How Today's Popular Culture Is Actually

Making Us Smarter

By Steven Johnson. Riverhead. 238 pp. $23.95

Hello. My name is Bob, and I'm a Tetris addict.

It's been eight years since I deleted the computer game from my hard drive, then frantically tried to retrieve it. Eight years since whole afternoons evaporated with nothing to show for them but eyestrain; eight years since I awakened from my Tetris trance to discover morning light leaking through my window.

Now Steven Johnson informs me the experience made me stronger, and he has even better news for fans of today's more sophisticated games. In Everything Bad Is Good For You, Johnson is not talking about hand-eye coordination or reaction times. He claims that video games like SimCity and TV shows like "The Sopranos" give us a "cognitive workout" that buffs the muscles between our ears. We're getting smarter, Johnson says, and the reason is the growing complexity -- the multiple story threads and shifting interpersonal relationships -- of the brain food flickering on our video screens.

If only.

Johnson, who writes for several popular magazines, gets courage points for his daring contrarianism. Finally, an intellectual who doesn't think we're headed down the toilet! Most eggheads have spent years hissing like geese at activities that involve images on a monitor. In the book's most wicked passage, Johnson imagines how the backlash against printed matter might have sounded if video games had come first. Reading is "tragically isolating," Johnson half-jokes. Books understimulate the senses with their "barren string of words on the page" and "fixed linear path" that resist interactive manipulation by the reader.

It's a fun and revelatory thrust, but Johnson wrecks his momentum by swinging too far in the other direction. He seems blind to anything but the rosiest consequences of parking our butts in dark rooms. About the ultra-violence in games like Grand Theft Auto, Johnson says, in effect, "Don't worry." Game content, he argues, is less important than the "collateral learning" that takes place while we're playing. As pop-culture offerings "complexify" (his word), we're getting better at learning how to learn. Johnson never addresses the collateral damage. For example, while Tetris was complexifying my mind, the rest of me was increasifying. Everything Bad Is Good For You contains not a single word about fresh-air alternatives such as scaling a mountain, sketching a portrait or fixing an engine.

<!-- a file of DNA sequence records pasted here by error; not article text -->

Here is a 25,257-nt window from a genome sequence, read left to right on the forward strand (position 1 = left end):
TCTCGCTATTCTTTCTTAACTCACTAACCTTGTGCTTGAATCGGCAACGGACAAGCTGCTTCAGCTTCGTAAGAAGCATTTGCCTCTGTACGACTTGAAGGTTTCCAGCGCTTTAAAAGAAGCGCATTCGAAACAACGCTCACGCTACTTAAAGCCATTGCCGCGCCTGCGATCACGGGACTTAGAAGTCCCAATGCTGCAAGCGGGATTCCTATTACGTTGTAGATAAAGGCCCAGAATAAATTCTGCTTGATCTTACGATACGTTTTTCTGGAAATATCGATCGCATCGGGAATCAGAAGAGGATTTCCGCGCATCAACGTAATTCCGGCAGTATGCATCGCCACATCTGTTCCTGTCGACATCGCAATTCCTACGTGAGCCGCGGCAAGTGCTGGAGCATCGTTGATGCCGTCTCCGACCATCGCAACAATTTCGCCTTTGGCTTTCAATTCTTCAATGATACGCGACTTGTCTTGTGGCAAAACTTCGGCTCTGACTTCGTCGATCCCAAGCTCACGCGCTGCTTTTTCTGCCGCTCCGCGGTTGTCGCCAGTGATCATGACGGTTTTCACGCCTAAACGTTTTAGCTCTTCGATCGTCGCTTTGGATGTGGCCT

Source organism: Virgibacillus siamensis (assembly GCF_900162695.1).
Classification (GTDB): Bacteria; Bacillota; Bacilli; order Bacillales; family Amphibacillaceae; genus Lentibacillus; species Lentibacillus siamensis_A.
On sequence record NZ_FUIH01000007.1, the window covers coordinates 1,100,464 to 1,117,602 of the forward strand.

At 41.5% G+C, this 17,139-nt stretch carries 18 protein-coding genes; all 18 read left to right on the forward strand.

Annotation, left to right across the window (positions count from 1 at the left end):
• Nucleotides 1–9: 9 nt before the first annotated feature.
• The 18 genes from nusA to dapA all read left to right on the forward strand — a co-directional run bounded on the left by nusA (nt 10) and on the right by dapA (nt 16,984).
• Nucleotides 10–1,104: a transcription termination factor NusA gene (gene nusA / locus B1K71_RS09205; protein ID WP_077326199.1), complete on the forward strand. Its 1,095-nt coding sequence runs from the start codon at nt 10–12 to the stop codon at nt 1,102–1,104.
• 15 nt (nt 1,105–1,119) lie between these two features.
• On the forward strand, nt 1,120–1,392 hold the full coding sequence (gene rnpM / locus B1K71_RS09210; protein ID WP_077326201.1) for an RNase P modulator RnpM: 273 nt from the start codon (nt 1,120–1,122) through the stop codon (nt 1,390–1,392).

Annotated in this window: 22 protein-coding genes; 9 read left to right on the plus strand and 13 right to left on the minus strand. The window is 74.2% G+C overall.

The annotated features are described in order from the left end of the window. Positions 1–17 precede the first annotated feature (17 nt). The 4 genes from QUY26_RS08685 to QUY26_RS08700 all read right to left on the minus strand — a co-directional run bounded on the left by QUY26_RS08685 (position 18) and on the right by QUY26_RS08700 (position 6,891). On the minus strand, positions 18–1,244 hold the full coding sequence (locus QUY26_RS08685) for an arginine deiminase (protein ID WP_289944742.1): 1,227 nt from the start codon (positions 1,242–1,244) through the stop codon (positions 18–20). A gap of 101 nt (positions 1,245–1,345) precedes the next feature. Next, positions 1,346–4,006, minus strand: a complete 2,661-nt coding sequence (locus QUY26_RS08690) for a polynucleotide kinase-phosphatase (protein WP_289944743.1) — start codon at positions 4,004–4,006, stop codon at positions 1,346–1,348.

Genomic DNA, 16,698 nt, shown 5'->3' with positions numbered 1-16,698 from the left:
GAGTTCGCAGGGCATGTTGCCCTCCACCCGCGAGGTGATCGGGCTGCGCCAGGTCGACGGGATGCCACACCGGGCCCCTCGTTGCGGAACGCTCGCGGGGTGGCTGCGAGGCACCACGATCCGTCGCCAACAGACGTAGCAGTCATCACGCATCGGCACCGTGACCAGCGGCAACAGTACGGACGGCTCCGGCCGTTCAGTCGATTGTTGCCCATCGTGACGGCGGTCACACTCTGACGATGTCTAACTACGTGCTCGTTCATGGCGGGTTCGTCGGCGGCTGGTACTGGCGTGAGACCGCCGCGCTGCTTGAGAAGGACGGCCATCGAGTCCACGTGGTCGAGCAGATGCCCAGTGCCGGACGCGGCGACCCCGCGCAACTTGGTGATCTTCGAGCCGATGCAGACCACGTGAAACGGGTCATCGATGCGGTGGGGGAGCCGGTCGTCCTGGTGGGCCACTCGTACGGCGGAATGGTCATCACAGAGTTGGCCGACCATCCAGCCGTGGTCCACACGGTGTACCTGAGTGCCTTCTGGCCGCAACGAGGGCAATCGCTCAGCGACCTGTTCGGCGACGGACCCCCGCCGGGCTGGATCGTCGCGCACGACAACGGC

Johnson's thesis hinges on the assumption that Americans have gotten smarter. This neglects mounting evidence to the contrary: squeeze yogurt, HMOs, tax breaks for Hummer buyers, routine circumcision, Ashton Kutcher, the National Hockey League. Johnson cites IQ scores, which have been rising three points per decade. For the sake of argument, let's agree that Americans are truly becoming brainiacs. Why credit computer games? Why not the decline in cigarette smoking, or the spreading popularity of yoga, or the higher incidence of interbreeding with more evolved beings from the Planet Zymbzoz?

Okay, that last example is far-fetched. But so is Johnson's assertion that the slack-jawed state that children fall into when mesmerized by the boob tube is a good thing. It's not that they're zombies, he writes. They're simply "focused." So the next time there's a grease fire raging out of control in the kitchen and Kid Sister is so "focused" on Super Robot Monkey Team Hyperforce Go! that she doesn't react to the smoke, it might be because she's too busy piling up IQ points to run for her life.

Perhaps I'm being too harsh. Johnson does come up with the kind of observations interesting enough to regale your friends with, though none of them is central to his point. He notes that in this age of ostensible instant gratification, the best-selling video games are the ones that take the most work to master, and they're popular with young men, a demographic traditionally known for slacking. He says that today's TV shows needed to complexify (okay, I give up) because lucrative DVD sales and cable syndication deals demand programming that stands up to repeat viewings. He claims that popular shows like "24" have borrowed from the best video games, offering little context and requiring viewers to figure out the rules and the relationships between the characters on the fly.

Johnson laments that the positive mental impact of pop culture hasn't been extensively studied, and he's right that we should question our snobby suppositions. But he never convinced me that pop culture is responsible for a more intelligent America. After all, decades before the embarrassingly primitive Tetris, my mother was "focused" on video that offered multiple story threads and shifting interpersonal relationships. Her complexified cognitive workout? "As the World Turns." *

Bob Ivry has written for Esquire, Popular Science, Maxim, Spin, Details and Self.